Companies appear to have their work cut out from them when it comes to getting their environmental claims across to consumers, finds Cone Communications [download page] in its 2012 Green Gap Trend Tracker, released in March. Just 44% of American consumers trust companies to tell them the truth when it comes to environmental messaging, relatively unchanged from 43% who showed such trust last year, but down from 47% in 2008. And consumers will not be shy in their response: slightly more than three-quarters said they would stop buying a product if they discovered that an environmental claim was misleading.
It appears that what Americans want is honesty: three-quarters said they were fine with a company not being environmentally perfect, so long as it is honest about its efforts.
Half Claim Message Overload
A slight majority of consumers also say they are being overwhelmed by the amount of green messaging they are receiving, while less than two-thirds report being able to understand the environmental terms that companies are using in their advertising. As a result, about 7 in 10 wish that companies would do a better job helping them understand the environmental terms they use, although this is down from three-quarters who felt that way last year.
1 in 3 Consider Impact At Least Regularly
The ability for companies’ messaging to resonate with consumers takes on added importance when looking at how often consumers factor in environmental concerns while shopping. This year, 1 in 4 said they regularly consider the environmental impacts of their purchases, while a further 8% do so every time they shop. In fact, only 12% of respondents said they never consider the impact on the environment of their purchases.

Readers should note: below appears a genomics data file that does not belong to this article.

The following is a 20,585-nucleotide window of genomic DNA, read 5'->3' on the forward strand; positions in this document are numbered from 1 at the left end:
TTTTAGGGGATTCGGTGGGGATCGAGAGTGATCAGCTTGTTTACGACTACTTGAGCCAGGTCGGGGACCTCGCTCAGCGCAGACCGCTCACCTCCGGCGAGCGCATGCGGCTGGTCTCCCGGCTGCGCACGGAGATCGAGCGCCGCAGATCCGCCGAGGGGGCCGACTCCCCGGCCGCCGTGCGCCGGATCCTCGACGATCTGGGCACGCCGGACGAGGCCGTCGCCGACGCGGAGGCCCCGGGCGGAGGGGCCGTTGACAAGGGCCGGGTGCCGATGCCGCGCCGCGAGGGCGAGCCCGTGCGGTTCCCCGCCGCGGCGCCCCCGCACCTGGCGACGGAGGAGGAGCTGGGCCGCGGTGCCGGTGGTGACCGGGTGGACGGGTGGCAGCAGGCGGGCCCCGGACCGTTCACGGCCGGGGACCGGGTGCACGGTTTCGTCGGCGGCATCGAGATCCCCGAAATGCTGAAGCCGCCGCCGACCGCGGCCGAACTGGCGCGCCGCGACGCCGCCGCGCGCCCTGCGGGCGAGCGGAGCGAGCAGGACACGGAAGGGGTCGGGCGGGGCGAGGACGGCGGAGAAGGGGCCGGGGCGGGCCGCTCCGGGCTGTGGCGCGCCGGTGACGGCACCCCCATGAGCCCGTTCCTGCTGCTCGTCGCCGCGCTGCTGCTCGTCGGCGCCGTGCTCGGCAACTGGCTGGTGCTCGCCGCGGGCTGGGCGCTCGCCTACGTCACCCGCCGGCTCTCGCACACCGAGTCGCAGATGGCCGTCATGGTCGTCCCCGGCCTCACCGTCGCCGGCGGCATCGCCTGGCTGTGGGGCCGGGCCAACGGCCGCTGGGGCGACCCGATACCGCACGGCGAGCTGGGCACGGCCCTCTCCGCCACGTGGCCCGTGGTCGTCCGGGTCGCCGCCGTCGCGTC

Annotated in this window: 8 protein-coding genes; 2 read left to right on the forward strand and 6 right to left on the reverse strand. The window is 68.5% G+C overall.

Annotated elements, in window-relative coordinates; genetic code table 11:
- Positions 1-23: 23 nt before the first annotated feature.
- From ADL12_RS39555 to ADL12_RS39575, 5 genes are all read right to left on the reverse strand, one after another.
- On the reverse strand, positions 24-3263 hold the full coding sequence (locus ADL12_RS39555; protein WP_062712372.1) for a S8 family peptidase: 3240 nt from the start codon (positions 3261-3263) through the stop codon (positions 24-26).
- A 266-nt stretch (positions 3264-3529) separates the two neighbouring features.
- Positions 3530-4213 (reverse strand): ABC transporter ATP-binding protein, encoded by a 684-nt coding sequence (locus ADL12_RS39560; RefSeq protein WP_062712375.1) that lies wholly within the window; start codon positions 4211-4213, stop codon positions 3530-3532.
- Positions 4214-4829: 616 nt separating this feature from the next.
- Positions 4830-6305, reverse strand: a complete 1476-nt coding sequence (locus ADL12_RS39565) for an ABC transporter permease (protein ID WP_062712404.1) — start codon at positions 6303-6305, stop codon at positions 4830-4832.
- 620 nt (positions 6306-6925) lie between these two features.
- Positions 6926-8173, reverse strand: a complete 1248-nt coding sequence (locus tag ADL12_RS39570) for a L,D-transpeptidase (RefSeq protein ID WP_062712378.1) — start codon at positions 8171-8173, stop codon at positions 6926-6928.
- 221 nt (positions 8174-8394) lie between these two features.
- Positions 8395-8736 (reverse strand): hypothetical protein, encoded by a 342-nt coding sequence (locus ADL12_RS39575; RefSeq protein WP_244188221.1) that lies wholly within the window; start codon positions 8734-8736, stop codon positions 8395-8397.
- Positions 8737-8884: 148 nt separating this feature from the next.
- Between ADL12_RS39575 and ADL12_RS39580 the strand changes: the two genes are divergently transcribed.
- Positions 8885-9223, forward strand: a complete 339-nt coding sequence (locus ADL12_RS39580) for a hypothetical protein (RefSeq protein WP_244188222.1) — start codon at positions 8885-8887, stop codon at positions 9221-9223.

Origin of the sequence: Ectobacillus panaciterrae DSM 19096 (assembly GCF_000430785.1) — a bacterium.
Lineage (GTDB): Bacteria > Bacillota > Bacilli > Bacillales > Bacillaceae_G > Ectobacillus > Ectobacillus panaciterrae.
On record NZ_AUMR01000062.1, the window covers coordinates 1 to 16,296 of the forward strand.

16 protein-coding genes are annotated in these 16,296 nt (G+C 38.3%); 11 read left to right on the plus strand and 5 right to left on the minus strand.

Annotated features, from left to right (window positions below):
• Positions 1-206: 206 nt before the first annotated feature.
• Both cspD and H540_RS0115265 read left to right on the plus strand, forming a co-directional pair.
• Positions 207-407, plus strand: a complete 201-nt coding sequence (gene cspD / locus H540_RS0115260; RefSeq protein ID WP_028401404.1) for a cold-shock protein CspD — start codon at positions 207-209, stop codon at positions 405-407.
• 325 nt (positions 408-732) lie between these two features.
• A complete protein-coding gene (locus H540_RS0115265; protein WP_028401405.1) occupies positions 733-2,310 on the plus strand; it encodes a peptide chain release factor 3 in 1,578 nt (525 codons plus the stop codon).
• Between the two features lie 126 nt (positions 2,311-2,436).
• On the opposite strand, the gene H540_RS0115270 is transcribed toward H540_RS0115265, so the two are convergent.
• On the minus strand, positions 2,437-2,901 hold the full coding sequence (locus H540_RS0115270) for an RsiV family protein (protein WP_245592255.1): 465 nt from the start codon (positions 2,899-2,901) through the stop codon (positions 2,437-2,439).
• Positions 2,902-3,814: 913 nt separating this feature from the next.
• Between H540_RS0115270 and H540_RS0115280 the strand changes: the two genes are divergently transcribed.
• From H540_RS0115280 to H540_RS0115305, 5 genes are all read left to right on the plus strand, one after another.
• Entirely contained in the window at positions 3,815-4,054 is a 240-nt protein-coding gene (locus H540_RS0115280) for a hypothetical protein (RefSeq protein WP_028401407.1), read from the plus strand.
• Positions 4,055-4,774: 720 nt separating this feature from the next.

Cost is Main Factor in Purchase Decisions
When it comes to purchase decisions, though, environmental concerns take a back seat to price. The leading reason consumers cite for being discouraged from purchasing environmental products is because they believed the product cost more than the traditional product (42%). At the same time, the leading reason consumers give for being motivated to purchase environmental products is because it will save them time or money in the long run (90%), slightly ahead of health (88%) and environmental preservation (85%) concerns.
According to Nielsen’s 2011 Global Online Environment & Sustainability Survey of more than 25,000 internet respondents in 51 countries, released in August 2011, while the vast majority of consumers around the world (83%) say that it is important that companies implement programs to improve the environment, only 22% say they will pay more for an eco-friendly product.
4 in 5 Cone survey respondents said they do not believe companies are addressing all environmental issues (the environmental impact of how a product is made, use, and disposed of), whether or not the companies tell them about it. Roughly 9 in 10 believe that companies are responsible for addressing each of those environmental issues, though.
The impact of disposing of a product is the single area that the largest proportion say is most likely to influence their purchases (42%), ahead of the impact of using a product (33%), and of making a product (25%).
The most common reaction to a product being advertised as green or environmentally friendly is that it has a positive impact on the environment. At 36% of respondents, though, this is a significant drop from 41% last year and 48% in 2008. Indeed, 11% do not believe these claims mean anything.
About the Data: The 2012 Cone Green Gap Trend Tracker presents the findings of an online survey conducted February 23-27, 2012 by ORC International among a demographically representative sample of 1,019 adults, comprising 517 men and 502 women 18 years of age and older.